e path. When the student is ready the teacher appears. All through that alcohol abuse, I was being taught to be the person that I am. Even although I didn’t know it at the time, I’ve learned all these lessons. The best person to lead someone is one who has trod that path. A guy I spoke to one day, a client, said, a lot of their therapists have read the map but they have never been to the country. There is no point in standing up and telling people to stop drinking, if I’m reading it from a page.
What part of your job do you enjoy the most and is there any standout story that you are able to share with us?
Dave: I love the job because I can give people empowerment. Some of the clients suffer from anxiety, and empowering them to do things, like opening a bank account. They’ve never had one in their life. But seeing the absolute delight on their face when the account is opened. It really is a big deal for them. Something that others would just take for granted. They were totally convinced that they were not going to be allowed to open an account. They felt that they don’t deserve anything. Some have been physically and mentally abused, which has had a detrimental effect on his life.
At the end of the day, when you’ve finished your work at the Link, how do you fill your spare time?
Dave: I rest, and I would meditate. I love meditation. I disappear out of the world for an hour. I also train and I do a lot of running. Using a personal trainer for the first few months has helped me do things right. He is also teaching me about nutrition. I would see him twice a week, then I would go out running and walking and I would do my own weights. I hope I have eliminated anxiety and worry from my life, and I test myself. I’ve decided I’d like to learn to swim. I’ve set myself a goal, so I have booked swimming lessons.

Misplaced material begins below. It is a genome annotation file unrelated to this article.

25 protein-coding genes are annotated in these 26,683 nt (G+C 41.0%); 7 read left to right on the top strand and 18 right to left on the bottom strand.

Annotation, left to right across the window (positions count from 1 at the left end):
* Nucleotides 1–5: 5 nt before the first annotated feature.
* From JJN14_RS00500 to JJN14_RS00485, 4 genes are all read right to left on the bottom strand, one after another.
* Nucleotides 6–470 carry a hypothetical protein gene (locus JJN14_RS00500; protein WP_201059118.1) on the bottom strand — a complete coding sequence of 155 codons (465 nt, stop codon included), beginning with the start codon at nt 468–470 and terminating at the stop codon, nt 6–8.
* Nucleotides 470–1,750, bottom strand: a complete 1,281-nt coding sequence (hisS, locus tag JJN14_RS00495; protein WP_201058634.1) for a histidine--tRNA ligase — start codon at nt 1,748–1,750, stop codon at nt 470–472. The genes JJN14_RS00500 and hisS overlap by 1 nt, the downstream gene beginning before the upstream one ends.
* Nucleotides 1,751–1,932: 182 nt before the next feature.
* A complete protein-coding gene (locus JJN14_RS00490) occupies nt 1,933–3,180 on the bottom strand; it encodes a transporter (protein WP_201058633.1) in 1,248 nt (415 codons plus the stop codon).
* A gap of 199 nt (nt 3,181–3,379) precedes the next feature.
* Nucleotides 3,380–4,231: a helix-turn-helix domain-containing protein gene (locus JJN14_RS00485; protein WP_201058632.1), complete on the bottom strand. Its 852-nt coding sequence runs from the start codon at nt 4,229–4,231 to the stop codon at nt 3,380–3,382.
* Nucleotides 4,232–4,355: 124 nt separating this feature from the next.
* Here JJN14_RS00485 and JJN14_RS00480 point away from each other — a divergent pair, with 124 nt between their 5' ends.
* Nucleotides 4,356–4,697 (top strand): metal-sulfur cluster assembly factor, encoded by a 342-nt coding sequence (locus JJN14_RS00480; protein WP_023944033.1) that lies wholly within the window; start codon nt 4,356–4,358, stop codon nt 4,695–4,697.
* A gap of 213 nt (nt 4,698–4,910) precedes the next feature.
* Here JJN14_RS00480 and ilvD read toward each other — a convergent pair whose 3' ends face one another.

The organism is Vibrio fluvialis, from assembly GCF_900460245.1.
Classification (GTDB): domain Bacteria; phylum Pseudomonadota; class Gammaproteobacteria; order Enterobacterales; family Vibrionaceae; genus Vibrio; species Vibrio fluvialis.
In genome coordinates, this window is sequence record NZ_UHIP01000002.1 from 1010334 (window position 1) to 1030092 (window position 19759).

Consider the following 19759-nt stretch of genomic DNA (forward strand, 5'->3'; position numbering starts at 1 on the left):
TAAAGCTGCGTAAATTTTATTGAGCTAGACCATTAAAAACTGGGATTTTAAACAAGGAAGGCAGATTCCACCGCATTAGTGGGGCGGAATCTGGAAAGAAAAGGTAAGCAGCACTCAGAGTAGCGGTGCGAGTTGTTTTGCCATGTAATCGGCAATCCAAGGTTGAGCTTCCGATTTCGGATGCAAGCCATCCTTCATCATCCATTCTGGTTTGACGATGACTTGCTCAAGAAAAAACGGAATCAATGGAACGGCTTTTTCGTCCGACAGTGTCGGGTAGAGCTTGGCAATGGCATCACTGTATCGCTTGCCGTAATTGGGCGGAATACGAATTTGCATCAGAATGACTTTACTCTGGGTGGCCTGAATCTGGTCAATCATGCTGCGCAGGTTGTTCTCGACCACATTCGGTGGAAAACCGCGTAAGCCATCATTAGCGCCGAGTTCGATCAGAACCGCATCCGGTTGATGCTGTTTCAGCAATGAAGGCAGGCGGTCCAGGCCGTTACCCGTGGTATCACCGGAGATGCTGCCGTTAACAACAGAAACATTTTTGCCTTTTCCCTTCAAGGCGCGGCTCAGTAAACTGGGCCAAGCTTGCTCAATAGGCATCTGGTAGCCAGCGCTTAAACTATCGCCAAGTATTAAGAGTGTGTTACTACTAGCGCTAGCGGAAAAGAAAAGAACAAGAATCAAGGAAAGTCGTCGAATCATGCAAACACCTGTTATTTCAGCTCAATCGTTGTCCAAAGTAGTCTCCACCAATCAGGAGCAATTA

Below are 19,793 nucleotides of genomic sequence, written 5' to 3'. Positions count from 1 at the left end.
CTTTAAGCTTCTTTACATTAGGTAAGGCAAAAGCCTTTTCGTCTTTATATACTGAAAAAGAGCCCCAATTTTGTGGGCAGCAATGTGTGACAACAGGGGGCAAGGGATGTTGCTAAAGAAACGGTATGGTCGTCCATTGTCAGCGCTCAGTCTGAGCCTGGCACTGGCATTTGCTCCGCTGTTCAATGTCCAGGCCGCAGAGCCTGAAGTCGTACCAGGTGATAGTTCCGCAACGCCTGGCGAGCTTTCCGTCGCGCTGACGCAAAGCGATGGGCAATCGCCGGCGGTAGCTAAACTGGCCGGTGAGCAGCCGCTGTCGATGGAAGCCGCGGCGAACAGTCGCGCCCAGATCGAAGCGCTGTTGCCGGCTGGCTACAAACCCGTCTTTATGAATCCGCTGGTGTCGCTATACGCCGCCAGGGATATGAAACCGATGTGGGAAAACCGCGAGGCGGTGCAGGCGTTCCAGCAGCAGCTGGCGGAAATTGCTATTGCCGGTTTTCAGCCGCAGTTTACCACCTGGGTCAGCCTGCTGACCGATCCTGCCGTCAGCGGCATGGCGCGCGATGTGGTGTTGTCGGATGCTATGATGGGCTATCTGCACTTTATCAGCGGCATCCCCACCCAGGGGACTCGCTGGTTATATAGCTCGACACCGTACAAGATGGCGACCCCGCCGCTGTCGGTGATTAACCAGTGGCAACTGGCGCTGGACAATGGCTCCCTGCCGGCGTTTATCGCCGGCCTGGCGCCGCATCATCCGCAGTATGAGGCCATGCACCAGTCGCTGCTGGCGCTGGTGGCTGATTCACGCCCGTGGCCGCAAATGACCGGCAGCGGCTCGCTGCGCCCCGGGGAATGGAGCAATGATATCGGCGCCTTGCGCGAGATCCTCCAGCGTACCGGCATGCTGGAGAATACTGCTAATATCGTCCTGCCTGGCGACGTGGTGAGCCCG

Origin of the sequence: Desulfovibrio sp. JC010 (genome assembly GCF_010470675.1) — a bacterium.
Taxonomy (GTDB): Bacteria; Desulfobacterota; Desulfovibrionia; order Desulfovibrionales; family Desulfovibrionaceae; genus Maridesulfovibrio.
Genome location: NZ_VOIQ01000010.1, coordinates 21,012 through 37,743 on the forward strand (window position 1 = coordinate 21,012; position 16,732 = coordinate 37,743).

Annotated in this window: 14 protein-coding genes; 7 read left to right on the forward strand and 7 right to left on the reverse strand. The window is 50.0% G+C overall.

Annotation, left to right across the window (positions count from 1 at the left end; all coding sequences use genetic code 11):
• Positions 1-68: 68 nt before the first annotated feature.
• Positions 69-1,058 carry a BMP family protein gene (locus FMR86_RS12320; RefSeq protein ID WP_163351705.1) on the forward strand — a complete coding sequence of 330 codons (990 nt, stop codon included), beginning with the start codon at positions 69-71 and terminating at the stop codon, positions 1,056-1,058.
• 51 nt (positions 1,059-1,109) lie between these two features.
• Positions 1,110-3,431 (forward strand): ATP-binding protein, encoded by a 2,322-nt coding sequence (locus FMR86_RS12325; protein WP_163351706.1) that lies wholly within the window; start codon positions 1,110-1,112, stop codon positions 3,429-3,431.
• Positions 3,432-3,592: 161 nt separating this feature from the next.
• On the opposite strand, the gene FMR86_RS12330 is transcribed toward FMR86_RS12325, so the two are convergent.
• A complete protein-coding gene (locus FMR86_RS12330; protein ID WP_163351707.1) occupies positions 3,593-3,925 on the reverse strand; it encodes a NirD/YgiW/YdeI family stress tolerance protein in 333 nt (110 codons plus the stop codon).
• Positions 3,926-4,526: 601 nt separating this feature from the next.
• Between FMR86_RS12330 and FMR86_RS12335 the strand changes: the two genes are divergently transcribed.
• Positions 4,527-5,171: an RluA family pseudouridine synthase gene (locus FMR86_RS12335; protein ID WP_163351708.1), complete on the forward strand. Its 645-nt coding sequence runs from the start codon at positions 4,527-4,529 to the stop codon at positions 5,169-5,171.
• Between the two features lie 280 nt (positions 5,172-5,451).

I also love growi
ng organic veg in my back garden. I’m very active. I understand that rest and sleep are important, but I love being active. I also love driving. I’ll go out driving with no particular place to go, a magical mystery tour!
Dave: I love photography. I used it to get myself out of the drinking. I love landscape photography. I’m really fussy with it. I took a photograph of a waterfall. It took me 3 months to get the perfect picture. I went to the waterfall every week. Either the water was running too fast, or too brown. Then I got up this day and it was perfect, so didn’t need to take that photograph again.
I’ve been to Auschwitz in Poland photographing and I’ve had exhibitions and done very well from them. I also taught myself, through Belfast Exposed, how to do 35mm photography. I had a dark room in my house. It was really interesting. You need a lot of patience to do it.
I’ve always been fascinated by images. If you hand me a photographic album, I’ll spend two or three hours looking at it. I won’t just look at the photograph. I’ll look at the detail. So, for example, a photograph of a town centre, I’ll notice it’s a windy day, because the flag is blowing horizontal. Or see the shadows and work out what time the photograph was taken.
I saw this photograph of a man’s face. A really old man and he’d such architecture on his face and he was wearing a hat, and he had a wee stubby cigarette. It was black and white. And I thought wow! What an amazing photograph! I’d love to take a photograph like that, so I studied how to do that. I then started taking photographs and friend noticed that photographs of the sunsets I was taking were very good, so I started to get confidence that way. I studied on YouTube how to do long-exposure sea photography. To make the sea look like smoke. I’d get down to the beach, take some photographs, make a mess of it, get annoyed, then I’d keep on practicing until I got it right. Then people began to notice that I was taking photographs in a certain way that nobody else was and they’d stop to look at them. Then I got in to film photography. The time I spent on the alcohol was replaced by time spent on photography.